Critical design review of Dassault’s Falcon 6X was completed this month and the aircraft is on track for entry into service in 2022, the company said on Monday at EBACE 2019. Meanwhile, manufacture of major parts has commenced, with assembly of the first aircraft expected early next year and first flight in 2021.
“Completing the design review this month and releasing the aircraft to the manufacturing process is a significant milestone,” said Dassault Aviation CEO Eric Trappier. “It demonstrates our confidence in the airframe and engine design as well as in the collaborative process we have put in place with our global partners.”
Parts currently in production at Dassault and partner plants include the fuselage frame, skin panels, and wings. Fuselage panels are produced at Dassault’s facility in Argenteuil, France, near Paris, and wing panels at Seclin, near Lille. Dassault is using both a physical and a virtual plateau development process.
During the physical plateau phase, which took place in 2018, engineers from Dassault and 20 main suppliers worked together at the company’s Saint Cloud, France headquarters, where they focused on aligning the interfaces between major aircraft systems. Since the start of the virtual plateau phase, which began in the fall, development teams have been working from their home locations and sharing a central digital mock-up of the aircraft design in real time. Advanced virtual reality (VR) tools allow them to closely examine system and component placement from perspectives not available on previous aircraft programs.
At some production sites, including Mérignac, near Bordeaux, where final assembly will take place, and Little Rock, Arkansas, which will handle cabin completions, engineers and manufacturing teams are now working together in satellite plateaus, preparing for work to come in subsequent production and testing phases.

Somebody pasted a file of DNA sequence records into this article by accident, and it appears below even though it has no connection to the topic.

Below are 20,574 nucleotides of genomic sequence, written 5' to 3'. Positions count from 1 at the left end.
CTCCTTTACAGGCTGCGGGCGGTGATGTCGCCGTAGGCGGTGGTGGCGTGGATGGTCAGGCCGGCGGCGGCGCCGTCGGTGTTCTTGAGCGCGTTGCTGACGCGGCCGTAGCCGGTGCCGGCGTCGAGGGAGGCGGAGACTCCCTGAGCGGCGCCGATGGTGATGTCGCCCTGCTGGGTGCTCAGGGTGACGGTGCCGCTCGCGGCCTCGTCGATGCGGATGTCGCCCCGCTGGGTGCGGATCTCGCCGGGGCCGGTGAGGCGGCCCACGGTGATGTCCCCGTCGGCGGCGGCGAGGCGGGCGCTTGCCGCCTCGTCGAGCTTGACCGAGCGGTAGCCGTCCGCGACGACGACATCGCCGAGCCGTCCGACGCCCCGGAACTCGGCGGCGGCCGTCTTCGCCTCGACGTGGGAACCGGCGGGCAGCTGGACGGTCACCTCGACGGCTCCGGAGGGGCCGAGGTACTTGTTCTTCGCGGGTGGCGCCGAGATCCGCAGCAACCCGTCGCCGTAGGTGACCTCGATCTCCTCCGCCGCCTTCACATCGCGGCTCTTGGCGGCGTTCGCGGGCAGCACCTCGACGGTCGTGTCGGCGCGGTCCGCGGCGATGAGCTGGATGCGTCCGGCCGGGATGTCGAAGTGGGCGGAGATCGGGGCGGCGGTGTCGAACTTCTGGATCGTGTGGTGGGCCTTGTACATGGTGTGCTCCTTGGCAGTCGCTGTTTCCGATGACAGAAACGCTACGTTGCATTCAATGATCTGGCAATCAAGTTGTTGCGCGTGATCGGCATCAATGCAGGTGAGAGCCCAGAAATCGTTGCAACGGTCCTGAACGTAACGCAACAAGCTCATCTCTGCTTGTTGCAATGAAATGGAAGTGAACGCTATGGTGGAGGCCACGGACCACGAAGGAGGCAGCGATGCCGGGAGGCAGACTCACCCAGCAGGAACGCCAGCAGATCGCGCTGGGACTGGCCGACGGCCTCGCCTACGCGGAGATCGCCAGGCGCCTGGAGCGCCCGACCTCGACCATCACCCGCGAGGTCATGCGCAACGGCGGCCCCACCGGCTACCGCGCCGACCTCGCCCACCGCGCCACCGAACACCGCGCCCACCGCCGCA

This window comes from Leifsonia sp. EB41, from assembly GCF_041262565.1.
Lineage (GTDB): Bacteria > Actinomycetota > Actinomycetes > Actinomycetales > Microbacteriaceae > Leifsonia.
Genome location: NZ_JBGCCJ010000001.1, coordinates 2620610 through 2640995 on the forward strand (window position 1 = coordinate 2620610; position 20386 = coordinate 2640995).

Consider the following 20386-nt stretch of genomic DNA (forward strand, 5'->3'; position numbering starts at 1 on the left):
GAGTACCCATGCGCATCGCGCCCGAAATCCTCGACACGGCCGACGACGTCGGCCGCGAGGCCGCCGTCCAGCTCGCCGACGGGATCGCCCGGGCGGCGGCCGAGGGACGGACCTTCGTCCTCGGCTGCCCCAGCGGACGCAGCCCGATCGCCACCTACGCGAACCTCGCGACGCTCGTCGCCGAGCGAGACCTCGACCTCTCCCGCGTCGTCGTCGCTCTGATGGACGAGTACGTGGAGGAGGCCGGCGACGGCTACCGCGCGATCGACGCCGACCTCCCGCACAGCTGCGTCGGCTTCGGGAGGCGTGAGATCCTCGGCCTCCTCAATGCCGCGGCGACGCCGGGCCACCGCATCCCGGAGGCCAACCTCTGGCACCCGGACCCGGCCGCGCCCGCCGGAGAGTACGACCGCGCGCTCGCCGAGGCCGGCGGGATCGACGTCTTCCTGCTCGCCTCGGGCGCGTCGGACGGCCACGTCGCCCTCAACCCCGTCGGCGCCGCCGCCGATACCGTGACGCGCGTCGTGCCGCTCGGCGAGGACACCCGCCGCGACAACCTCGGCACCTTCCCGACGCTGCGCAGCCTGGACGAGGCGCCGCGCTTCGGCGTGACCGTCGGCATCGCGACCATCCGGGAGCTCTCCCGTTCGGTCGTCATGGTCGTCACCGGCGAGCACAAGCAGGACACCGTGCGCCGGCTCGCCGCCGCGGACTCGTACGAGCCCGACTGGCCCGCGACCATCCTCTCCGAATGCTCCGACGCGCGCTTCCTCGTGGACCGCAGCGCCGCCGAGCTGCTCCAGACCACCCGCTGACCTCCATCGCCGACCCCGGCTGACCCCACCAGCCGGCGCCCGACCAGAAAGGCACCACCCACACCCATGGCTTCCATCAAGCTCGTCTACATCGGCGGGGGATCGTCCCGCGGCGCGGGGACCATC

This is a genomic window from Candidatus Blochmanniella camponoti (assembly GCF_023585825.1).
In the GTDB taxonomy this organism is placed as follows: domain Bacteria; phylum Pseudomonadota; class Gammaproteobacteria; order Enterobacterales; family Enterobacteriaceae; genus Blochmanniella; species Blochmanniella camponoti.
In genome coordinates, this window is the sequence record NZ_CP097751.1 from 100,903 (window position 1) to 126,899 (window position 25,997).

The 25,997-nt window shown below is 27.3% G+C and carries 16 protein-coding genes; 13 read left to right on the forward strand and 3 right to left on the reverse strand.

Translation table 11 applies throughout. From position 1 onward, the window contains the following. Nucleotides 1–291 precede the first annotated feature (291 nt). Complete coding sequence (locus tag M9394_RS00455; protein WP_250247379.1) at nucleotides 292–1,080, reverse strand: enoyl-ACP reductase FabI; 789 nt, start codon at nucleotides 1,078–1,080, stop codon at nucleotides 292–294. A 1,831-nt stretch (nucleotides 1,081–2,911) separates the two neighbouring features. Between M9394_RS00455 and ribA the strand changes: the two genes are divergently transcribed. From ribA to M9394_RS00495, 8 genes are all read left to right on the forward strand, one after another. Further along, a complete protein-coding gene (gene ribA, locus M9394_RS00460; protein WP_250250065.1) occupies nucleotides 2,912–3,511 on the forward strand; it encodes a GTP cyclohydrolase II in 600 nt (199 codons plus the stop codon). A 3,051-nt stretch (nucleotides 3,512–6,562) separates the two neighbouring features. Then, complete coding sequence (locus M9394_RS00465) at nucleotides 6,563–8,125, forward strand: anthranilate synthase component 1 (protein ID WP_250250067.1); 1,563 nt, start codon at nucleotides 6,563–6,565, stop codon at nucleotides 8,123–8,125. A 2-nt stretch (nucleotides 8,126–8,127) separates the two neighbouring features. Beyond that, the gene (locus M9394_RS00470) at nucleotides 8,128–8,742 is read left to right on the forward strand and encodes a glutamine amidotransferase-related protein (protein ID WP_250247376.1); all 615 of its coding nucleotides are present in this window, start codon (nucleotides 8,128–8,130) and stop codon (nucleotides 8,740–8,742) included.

The cabin, at 8 foot 6 inches wide and 6 foot 6 inches high, has the largest cross-section of a business jet designed for the purpose, and will incorporate robust noise-suppression systems, based on experience with the Falcon 8X. The all-new cockpit will feature a third-generation EASy III flight deck with Dassault’s FalconEye Combined Vision System—the first head-up display to combine enhanced and synthetic vision capabilities, according to Dassault—already certified to 100-foot reduced minima on the Falcon 8X, 900LX, and 2000 series. A FalconSphere II electronic flight bag is standard.
With a maximum range of 5,500 nm (10,186 km), the 6X will be capable of flying directly from Los Angeles to London, São Paulo to Chicago, or Paris to Beijing at Mach 0.85. Its ultra-efficient wing minimizes the impact of turbulence and a next-generation digital flight control system controls all moving surfaces. They include flaperons, which considerably improves control during approach, especially on steep descents, Dassault said.
The wing, as on previous Falcon models, is optimized for both high- and low-speed performance; leading-edge slats and trailing-edge flaps yield low takeoff and approach speeds, which will permit the 6X, with partial fuel loads, to access airports with runways of less than 3,000 feet, as well as operate at airports requiring steep approaches such as London City and Lugano, Italy.
The 13,000- to 14,000-pound thrust Pratt & Whitney Canada (PWC) PurePower PW812D engines that will power the new Falcon have accumulated nearly 1,000 hours of runtime on the Pratt test bench in Montreal, Canada, using five development engines. Almost all high-risk engine tests have been completed, Trappier said. PWC has accumulated more than 13,000 hours to date on the variant of the geared turbofan (GTF) core at the heart of the Dassault-specific PW812D. The GTF core is shared by 16 different engine applications that have amassed more than 585,000 flight hours in all.